Renfrewshire Council

Right to Buy

'Right to Buy' ended for all council and housing association tenants in Scotland on 1 August 2016. Tenants with a right to buy that they are allowed to use had until 31 July 2016 to apply to do so.

For further information please visit the Scottish Government Website

The majority of tenants who hold a Scottish Secure Tenancy had the Right to Buy their Council house or flat. 

Tenants could apply jointly with one or more members of their family, provided that they are at least 18 years of age and have lived at the address for a continuous period of 6 months immediately prior to the application. 

If the tenancy began prior to 30th September 2002 (the old right to buy), an application to purchase could be made after having held a tenancy (in the current house or in any number of properties with relevant landlords) for a period of 2 years immediately prior to submitting the application. If the tenancy began after 30th September 2002 (including transfers), the qualifying period increased to 5 years. This is called the modernised right to buy.

However, you did not have the right to buy if:

  • You became a Council tenant for the first time and your tenancy started after 1 March 2011

  • With some exceptions - you were previously a Council tenant (or tenant of any other social landlord) and you returned to the social rented sector after a break and your new tenancy started after 1 March 2011

  • You became a Council tenant of a new supply Council house after 1 March 2011 (i.e. a property built on or after 25 June 2008 or bought by the Council on or after that date including houses purchased under the Mortgage to Rent scheme)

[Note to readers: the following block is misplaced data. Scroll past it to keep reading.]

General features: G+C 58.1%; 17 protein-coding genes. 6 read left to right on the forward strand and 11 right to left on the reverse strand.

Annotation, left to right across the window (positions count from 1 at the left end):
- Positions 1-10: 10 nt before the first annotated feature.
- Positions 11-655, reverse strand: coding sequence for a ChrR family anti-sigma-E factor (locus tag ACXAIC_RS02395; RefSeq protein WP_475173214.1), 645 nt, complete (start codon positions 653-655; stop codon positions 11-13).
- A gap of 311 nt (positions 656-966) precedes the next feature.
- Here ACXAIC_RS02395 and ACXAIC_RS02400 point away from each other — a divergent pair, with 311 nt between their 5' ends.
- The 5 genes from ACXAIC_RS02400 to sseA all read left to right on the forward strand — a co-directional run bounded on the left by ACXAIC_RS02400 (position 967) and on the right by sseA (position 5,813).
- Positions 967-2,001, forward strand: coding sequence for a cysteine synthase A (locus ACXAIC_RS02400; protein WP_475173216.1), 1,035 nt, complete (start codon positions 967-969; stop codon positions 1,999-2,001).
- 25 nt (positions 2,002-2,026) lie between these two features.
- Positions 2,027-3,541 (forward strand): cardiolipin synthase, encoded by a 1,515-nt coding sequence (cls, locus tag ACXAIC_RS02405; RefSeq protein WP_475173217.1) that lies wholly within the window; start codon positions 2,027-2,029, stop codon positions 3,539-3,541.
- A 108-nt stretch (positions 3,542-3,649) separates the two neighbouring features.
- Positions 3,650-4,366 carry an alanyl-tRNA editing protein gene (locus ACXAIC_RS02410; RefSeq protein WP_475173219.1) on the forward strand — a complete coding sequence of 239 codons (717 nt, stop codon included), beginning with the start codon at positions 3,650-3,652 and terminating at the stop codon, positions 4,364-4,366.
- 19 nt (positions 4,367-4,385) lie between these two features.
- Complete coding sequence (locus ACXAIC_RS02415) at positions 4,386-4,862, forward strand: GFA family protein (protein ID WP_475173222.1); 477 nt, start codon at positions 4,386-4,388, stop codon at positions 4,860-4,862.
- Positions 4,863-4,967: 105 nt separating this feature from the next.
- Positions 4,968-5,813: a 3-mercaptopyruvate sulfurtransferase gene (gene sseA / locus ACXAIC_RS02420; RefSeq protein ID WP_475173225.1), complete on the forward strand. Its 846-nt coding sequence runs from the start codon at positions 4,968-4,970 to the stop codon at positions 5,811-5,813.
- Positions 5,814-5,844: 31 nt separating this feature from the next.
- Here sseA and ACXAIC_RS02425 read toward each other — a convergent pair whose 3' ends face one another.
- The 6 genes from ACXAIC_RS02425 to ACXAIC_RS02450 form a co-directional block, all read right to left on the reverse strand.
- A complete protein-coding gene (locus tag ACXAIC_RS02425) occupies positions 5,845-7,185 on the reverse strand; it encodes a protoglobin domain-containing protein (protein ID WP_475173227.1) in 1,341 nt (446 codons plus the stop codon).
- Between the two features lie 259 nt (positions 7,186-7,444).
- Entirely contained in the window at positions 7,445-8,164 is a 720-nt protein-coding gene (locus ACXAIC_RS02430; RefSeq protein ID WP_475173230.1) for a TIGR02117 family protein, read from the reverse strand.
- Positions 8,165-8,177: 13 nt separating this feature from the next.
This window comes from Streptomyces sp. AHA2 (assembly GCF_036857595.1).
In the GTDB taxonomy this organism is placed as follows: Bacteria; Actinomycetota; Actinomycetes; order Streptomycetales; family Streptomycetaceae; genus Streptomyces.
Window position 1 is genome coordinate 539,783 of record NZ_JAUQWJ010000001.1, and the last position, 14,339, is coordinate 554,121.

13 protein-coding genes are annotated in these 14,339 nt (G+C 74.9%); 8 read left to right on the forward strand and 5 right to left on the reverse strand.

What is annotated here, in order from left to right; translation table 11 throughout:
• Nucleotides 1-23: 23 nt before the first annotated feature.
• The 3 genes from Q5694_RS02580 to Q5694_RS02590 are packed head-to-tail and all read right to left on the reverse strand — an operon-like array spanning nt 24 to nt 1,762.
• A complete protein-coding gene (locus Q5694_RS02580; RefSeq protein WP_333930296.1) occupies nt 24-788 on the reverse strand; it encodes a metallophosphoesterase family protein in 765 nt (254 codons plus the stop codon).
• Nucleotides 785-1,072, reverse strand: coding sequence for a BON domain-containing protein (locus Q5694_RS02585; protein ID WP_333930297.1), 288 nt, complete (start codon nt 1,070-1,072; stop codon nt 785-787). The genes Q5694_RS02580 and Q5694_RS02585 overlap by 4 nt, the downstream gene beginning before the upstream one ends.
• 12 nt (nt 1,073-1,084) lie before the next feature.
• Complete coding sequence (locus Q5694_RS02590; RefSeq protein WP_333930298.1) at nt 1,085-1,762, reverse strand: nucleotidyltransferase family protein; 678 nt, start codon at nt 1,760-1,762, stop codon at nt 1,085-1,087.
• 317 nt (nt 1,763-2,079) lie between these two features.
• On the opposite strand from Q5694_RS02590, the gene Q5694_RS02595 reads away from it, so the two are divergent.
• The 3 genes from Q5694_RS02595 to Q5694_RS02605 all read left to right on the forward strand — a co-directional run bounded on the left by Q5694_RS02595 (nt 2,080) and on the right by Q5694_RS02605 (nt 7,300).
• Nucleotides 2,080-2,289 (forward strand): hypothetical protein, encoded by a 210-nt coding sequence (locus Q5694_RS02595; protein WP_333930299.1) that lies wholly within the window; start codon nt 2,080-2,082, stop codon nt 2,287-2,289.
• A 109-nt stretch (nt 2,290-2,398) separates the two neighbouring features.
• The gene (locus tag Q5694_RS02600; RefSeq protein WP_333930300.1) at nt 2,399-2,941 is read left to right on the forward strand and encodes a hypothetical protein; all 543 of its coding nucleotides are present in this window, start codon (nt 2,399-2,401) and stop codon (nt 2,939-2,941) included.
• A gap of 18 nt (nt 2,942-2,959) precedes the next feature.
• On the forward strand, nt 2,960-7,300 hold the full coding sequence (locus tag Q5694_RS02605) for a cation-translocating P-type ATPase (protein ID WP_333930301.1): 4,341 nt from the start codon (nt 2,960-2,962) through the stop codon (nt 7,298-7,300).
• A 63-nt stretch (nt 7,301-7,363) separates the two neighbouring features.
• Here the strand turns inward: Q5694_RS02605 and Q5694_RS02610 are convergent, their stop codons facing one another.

Frequently Asked Questions

If I have a Short Scottish Secure Tenancy Agreement, can I buy my flat/house under the Right to Buy scheme?


If I have a Scottish Secure Tenancy Agreement, can I buy my flat/house under the Right to Buy scheme?

No. The Right to Buy ended on 31 July 2016, which was the closing date for applications to buy under the scheme. No new applications can be accepted. Any applications received on or before that date will be progressed in the usual way.

Were there any exemptions to the right to buy a Council flat/house?

Some properties are exempt from the right to buy, including group housing schemes for persons with special requirements, e.g. sheltered housing. In addition, tenants who have rent and/or council tax arrears or who are subject to an Anti-social Behaviour Order, may not be eligible to purchase their Council property.

I succeeded to (took over) the tenancy, what terms and conditions will apply?

With some exceptions this will depend on when you succeeded. If your tenancy started before 30 September 2002, and you have succeeded because you are a spouse, partner or joint tenant, you should be eligible to buy using the old terms and conditions. However, if you succeeded to a tenancy on or after 30 September 2002, you will normally need a five-year qualifying period and you normally get the modernised right to buy discount.

I applied to buy before the deadline of 31 July 2016. What's the procedure now?